In a few localities around the Maltese islands it is possible to find what looks like mounds of reddish-brown soil with stones and pebbles embedded in it. On close inspection one realises that what looks like soil is a solid structure as hard as the surrounding rocks.
These geological features were formed after the Maltese islands emerged from beneath the surface of the sea were they were formed. One can find such structures among other places at Wied Magħlaq and Pembroke.
The Maltese islands are made up of five layers of sedimentary rock. The oldest layer started to be deposited thirty to thirty five million years ago making the Maltese islands relatively young in geological terms.
The topmost layer, therefore the most recent layer to be formed is known as upper coralline limestone is usually more 150 metres thick. The second layer which is made up of Greensand is absent from many areas and which is nowhere thicker than thirteen metres. This is followed by the blue clay layer underneath which one finds the globigerina limestone which can be as thin as 20 metres in some places and thicker than 100 in others. The oldest layer is the lower coralline limestone which is very similar to the upper coralline limestone and which like it is very thick.
Beneath these five layers are even older layers which cannot be seen without drilling through the lower coralline limestone.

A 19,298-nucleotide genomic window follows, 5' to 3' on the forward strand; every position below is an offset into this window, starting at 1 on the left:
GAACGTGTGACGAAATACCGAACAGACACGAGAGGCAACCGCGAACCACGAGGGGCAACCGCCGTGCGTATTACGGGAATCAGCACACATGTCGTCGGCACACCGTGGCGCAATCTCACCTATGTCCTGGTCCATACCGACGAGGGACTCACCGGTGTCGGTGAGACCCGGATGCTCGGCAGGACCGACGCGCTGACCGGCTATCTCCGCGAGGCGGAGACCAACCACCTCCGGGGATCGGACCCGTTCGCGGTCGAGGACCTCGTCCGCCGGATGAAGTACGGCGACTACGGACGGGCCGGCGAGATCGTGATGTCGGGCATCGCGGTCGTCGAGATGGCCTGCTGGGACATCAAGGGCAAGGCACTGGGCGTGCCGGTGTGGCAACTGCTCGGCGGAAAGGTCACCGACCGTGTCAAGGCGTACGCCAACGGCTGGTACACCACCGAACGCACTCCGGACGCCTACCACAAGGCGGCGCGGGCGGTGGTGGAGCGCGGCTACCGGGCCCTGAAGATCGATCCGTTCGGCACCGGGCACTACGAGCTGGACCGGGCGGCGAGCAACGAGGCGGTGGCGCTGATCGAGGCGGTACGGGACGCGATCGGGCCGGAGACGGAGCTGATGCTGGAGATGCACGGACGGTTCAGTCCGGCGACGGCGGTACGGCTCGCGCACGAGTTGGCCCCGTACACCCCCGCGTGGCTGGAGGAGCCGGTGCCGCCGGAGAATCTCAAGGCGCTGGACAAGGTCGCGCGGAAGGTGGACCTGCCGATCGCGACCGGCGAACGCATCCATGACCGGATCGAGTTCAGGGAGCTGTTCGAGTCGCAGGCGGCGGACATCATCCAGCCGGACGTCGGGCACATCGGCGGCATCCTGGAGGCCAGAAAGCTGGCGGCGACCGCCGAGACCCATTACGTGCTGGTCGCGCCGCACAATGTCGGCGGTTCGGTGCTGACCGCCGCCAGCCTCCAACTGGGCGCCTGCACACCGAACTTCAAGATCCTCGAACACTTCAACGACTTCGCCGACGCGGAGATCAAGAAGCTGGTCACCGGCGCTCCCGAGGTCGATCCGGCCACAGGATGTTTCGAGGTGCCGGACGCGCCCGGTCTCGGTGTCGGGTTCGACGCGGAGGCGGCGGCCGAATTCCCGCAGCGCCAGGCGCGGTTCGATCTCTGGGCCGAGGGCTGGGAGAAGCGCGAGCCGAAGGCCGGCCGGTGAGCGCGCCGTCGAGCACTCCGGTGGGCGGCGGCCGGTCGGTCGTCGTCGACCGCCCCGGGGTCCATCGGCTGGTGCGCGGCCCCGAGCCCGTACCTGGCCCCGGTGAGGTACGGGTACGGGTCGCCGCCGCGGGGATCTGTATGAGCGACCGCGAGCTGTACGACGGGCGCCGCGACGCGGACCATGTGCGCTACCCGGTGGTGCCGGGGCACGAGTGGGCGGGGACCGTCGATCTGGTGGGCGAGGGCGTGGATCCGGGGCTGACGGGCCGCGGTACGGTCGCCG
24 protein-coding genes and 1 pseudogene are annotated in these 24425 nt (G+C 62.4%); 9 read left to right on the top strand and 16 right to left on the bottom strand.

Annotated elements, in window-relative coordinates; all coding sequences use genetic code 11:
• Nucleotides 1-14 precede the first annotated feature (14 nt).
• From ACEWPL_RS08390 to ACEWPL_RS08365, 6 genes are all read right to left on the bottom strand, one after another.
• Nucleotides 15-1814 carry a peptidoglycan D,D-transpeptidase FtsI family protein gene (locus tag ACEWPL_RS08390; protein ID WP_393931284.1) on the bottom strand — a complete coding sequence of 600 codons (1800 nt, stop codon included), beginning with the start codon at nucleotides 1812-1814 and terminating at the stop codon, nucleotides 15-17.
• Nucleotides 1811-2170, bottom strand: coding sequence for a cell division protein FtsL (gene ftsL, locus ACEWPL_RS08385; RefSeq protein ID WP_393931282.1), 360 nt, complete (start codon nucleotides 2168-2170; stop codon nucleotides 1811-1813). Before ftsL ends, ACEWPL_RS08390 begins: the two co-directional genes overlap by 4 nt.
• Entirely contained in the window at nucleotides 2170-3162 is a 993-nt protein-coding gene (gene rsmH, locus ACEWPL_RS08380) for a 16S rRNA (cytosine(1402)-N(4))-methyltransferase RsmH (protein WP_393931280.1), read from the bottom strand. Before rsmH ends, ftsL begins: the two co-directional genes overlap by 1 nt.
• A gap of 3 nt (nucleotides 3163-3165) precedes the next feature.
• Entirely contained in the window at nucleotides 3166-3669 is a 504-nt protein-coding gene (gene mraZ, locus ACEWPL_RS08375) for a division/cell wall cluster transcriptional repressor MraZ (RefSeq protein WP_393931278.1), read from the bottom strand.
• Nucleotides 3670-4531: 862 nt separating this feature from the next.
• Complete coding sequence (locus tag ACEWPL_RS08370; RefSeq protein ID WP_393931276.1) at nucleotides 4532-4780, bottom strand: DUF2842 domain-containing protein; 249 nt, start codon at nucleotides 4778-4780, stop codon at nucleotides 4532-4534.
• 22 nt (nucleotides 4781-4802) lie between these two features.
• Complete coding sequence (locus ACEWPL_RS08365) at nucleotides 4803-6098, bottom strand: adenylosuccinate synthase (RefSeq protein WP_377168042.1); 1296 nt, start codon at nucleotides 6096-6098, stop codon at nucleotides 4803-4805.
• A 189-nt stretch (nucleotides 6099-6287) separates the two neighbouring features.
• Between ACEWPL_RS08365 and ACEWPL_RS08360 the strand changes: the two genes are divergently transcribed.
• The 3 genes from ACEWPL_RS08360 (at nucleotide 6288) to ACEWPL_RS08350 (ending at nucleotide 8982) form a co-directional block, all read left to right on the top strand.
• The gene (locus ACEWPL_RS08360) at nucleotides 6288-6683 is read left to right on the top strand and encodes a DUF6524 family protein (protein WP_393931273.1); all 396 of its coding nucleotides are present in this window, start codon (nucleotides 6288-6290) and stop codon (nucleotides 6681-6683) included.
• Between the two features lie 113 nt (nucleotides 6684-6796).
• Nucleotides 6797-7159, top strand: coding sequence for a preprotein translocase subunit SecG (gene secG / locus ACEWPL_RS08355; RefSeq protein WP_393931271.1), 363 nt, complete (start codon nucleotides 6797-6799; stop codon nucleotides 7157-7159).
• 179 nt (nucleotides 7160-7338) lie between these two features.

The emergence of the Maltese islands above the surface of the sea did not mean the end of rock formation.
The rocks which formed after the emergence of the islands from the sea are known as quaternary deposits because they were formed during the quaternary period. This period started just over two and a half million years ago. It s defined by a number of ice ages with warm periods in between. This period is divided into two - the Pleistocene which ended about twelve thousand years ago and the Holocene, the period in which we are living. The Holocene is considered as the most recent interglacial warm period.
During the Quaternary sea levels went up end down depending on the temperature. During Ice Ages evaporated water precipitated as snow and ice and formed thick glaciers leading to lower sea levels. In higher temperatures the glaciers melted and sea levels became higher. The low water level uncovered the sea bottom between
and the Italian mainland creating a large continuous landmass. T Sicily
he weather was also characterised by heavy precipitation and the creation of several valleys which were formed by large amounts of flowing water which carry with them large quantities of sediment and debris including soil, pebbles rocks as well as small and large organisms.
The quaternary deposits were carries down such valleys although it is possible that many of them were formed during the Holocene period.
This article wsa published in The Times of Malta on 30 October 2014.